New "End of Summer in Silver City" Photo Contest

  Photo by Jay Hemphill, Whitewater Road, Grant County

Photo by Jay Hemphill, Whitewater Road, Grant County

END OF SUMMER IN SILVER CITY, NEW MEXICO

Please share your best photos in any or all of the following categories:

Vistas

Quirky & Fun

Significant

Go to Submission Form

Photos will be judged by Jay Hemphill, Sue Porter and Mariah Walker

Winning photos will be displayed as framed or unframed matted prints during the month of November at contest sponsor, Mariah’s Copper Quail Gallery.

Runners up will be displayed at contest sponsor, Roadside Attractions and Creative Hands Gallery.

Matting for winning photos* will be provided by contest sponsor, Leyba & Ingalls Arts.

*No larger than 11” x 14”. Printing and framing are at the contestant’s expense. Framing is not required for display, but is desirable.

By submitting your photo, you are consenting to allow Silver City Arts & Cultural District to display it on our Facebook and Instagram pages, as well as on this website’s photo pages during the month of November 2018.

Requirements

Submission DEADLINE: October 26, 5:00 pm, NO EXCEPTIONS. 

Winners will be notified on October 31st. 

  • Only the first 60 photos submitted will be judged.

  • Digital Submissions only.  Size: at least 8" x 10" but no larger than 14" in either dimension when printed.  Resolution: 300 dpi.

  • Only three submissions per contestant.  If more are submitted, all will be disqualified.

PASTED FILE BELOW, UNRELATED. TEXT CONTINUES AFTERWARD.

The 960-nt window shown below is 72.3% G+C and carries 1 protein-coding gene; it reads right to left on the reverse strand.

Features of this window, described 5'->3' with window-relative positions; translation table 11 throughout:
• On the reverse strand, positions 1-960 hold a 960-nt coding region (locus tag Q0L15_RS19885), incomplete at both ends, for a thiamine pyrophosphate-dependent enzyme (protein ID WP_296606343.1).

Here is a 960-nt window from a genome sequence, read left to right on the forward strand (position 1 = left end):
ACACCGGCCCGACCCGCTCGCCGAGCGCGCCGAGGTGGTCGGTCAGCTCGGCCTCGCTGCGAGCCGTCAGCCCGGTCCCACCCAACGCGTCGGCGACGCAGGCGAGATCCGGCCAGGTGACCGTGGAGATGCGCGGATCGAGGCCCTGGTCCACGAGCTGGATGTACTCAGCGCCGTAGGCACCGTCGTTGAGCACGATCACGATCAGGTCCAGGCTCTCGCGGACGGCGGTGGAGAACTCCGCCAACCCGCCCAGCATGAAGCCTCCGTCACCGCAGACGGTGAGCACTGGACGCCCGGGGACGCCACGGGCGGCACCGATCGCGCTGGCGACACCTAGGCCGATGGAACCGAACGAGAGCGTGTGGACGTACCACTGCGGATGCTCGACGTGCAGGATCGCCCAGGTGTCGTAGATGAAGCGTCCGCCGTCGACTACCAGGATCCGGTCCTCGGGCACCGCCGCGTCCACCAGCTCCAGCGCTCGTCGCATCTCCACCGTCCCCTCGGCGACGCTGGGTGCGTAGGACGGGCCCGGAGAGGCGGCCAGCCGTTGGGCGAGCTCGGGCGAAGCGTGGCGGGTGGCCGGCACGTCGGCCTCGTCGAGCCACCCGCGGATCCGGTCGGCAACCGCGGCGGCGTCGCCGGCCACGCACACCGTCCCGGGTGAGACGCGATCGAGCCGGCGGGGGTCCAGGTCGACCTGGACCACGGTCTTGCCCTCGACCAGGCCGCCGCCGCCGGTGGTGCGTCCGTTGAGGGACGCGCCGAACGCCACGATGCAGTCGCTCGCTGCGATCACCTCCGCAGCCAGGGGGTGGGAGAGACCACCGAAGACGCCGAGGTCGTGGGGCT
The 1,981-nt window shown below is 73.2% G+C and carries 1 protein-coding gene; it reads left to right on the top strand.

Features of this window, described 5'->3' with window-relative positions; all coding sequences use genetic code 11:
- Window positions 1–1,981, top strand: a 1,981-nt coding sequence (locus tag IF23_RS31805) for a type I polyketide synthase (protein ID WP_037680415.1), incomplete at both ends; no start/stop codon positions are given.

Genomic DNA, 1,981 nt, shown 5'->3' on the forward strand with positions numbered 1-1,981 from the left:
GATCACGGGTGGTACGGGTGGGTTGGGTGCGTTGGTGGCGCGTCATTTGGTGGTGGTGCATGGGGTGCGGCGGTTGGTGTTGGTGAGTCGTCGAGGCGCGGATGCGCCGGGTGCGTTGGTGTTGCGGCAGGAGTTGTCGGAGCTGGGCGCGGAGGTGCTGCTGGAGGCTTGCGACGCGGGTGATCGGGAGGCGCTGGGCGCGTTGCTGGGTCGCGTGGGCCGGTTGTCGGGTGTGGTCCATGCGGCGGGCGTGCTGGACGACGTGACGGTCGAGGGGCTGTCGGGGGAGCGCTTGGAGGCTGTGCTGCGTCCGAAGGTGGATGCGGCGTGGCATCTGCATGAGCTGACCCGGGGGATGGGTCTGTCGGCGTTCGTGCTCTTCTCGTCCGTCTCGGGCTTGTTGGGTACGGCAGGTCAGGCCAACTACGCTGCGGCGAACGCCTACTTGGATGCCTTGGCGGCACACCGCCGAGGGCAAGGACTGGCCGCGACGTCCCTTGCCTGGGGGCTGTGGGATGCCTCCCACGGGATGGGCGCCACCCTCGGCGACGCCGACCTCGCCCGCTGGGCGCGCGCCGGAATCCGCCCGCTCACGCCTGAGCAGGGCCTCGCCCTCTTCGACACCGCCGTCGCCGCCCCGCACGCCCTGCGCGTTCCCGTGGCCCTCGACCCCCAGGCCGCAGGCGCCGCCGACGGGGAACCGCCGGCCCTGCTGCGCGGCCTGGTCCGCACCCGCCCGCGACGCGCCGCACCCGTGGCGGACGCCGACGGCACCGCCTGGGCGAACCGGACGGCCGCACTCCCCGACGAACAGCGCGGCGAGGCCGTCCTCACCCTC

• Only ONE photo per category and only one category per photo. Descriptions must include the following information for EACH photo submitted:

  1. Location

  2. Category

  3. Subject (if a person or people, all names)

  4. Contestant's Instagram handle (if any)

  5. Price (if any) printed and digital

Go to Submission Form

Incubators and Maker Spaces for the Creative Community

Many small businessmen are aware of the concepts of incubators and maker spaces for high-tech businesses.  There are many operating around the state of New Mexico, including Albuquerque and Las Cruces.  In recent years, these concepts have been translated into the creative economy space specifically to deal with the special challenges that creatives have in setting up successful businesses, challenges that are exacerbated in rural areas with small local markets.

Incubators provide business training and assistance with the development of business plans, as well as financial advice and introductions to potential investors.  They also provide low-cost space for business operations, co-working, video conferencing, and networking.  In many cases, they also provide low-cost access to high-speed broadband, computers, printers and other equipment.

Maker spaces are facilities with equipment that can be shared among all the "member makers."  In the high-tech arena, these frequently include 3D printers, laser cutters, and a wide variety of computer-assisted fabrication machines.  These are frequently managed by nonprofits and receive grant and outside support in addition to member rental fees.

Not all creative makers are high-tech, particularly in rural New Mexico, where creatives include artists, weavers, potters, blacksmiths, printers, food producers and photographers, among many others.  Knowledge about markets and marketing, business and financial planning, laws and regulations, and technology are not usually high priorities for creatives trying to start a small business.  That's where an incubator focused on creatives can make a difference.

Likewise, shared "low-tech" equipment such as kilns, looms, printing presses, wood and metal fabrication tools, and low cost space with the appropriate safety, ventilation, electrical and plumbing systems can provide a significant boost to the creative economy.